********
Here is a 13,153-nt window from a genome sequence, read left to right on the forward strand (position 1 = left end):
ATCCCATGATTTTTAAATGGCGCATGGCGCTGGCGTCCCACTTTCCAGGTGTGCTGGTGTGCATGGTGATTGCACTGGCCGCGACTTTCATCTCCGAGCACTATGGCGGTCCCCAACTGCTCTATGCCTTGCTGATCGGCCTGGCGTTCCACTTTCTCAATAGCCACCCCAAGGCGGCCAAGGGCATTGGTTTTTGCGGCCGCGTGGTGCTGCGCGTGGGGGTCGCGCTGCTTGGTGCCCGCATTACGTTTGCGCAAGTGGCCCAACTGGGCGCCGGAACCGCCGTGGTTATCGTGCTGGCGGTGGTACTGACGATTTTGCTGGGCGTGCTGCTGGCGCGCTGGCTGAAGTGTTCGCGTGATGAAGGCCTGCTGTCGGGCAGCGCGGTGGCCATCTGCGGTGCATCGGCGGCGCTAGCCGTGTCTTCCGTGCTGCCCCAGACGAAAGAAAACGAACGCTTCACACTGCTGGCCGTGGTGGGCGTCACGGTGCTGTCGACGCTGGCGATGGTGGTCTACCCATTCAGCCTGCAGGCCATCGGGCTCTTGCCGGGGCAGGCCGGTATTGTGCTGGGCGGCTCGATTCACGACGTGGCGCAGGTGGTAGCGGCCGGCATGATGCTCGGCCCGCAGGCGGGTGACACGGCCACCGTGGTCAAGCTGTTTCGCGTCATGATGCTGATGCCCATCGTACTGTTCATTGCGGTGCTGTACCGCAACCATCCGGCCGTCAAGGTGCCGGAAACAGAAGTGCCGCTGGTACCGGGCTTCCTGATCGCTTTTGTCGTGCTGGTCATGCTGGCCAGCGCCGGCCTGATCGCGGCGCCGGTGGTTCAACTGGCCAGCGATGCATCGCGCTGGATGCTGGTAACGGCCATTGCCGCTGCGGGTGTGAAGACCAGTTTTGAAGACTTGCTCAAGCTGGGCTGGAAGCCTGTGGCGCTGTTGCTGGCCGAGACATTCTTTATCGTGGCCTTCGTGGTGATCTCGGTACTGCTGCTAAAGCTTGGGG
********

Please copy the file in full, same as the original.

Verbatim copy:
Here is a 13,153-nt window from a genome sequence, read left to right on the forward strand (position 1 = left end):
ATCCCATGATTTTTAAATGGCGCATGGCGCTGGCGTCCCACTTTCCAGGTGTGCTGGTGTGCATGGTGATTGCACTGGCCGCGACTTTCATCTCCGAGCACTATGGCGGTCCCCAACTGCTCTATGCCTTGCTGATCGGCCTGGCGTTCCACTTTCTCAATAGCCACCCCAAGGCGGCCAAGGGCATTGGTTTTTGCGGCCGCGTGGTGCTGCGCGTGGGGGTCGCGCTGCTTGGTGCCCGCATTACGTTTGCGCAAGTGGCCCAACTGGGCGCCGGAACCGCCGTGGTTATCGTGCTGGCGGTGGTACTGACGATTTTGCTGGGCGTGCTGCTGGCGCGCTGGCTGAAGTGTTCGCGTGATGAAGGCCTGCTGTCGGGCAGCGCGGTGGCCATCTGCGGTGCATCGGCGGCGCTAGCCGTGTCTTCCGTGCTGCCCCAGACGAAAGAAAACGAACGCTTCACACTGCTGGCCGTGGTGGGCGTCACGGTGCTGTCGACGCTGGCGATGGTGGTCTACCCATTCAGCCTGCAGGCCATCGGGCTCTTGCCGGGGCAGGCCGGTATTGTGCTGGGCGGCTCGATTCACGACGTGGCGCAGGTGGTAGCGGCCGGCATGATGCTCGGCCCGCAGGCGGGTGACACGGCCACCGTGGTCAAGCTGTTTCGCGTCATGATGCTGATGCCCATCGTACTGTTCATTGCGGTGCTGTACCGCAACCATCCGGCCGTCAAGGTGCCGGAAACAGAAGTGCCGCTGGTACCGGGCTTCCTGATCGCTTTTGTCGTGCTGGTCATGCTGGCCAGCGCCGGCCTGATCGCGGCGCCGGTGGTTCAACTGGCCAGCGATGCATCGCGCTGGATGCTGGTAACGGCCATTGCCGCTGCGGGTGTGAAGACCAGTTTTGAAGACTTGCTCAAGCTGGGCTGGAAGCCTGTGGCGCTGTTGCTGGCCGAGACATTCTTTATCGTGGCCTTCGTGGTGATCTCGGTACTGCTGCTAAAGCTTGGGG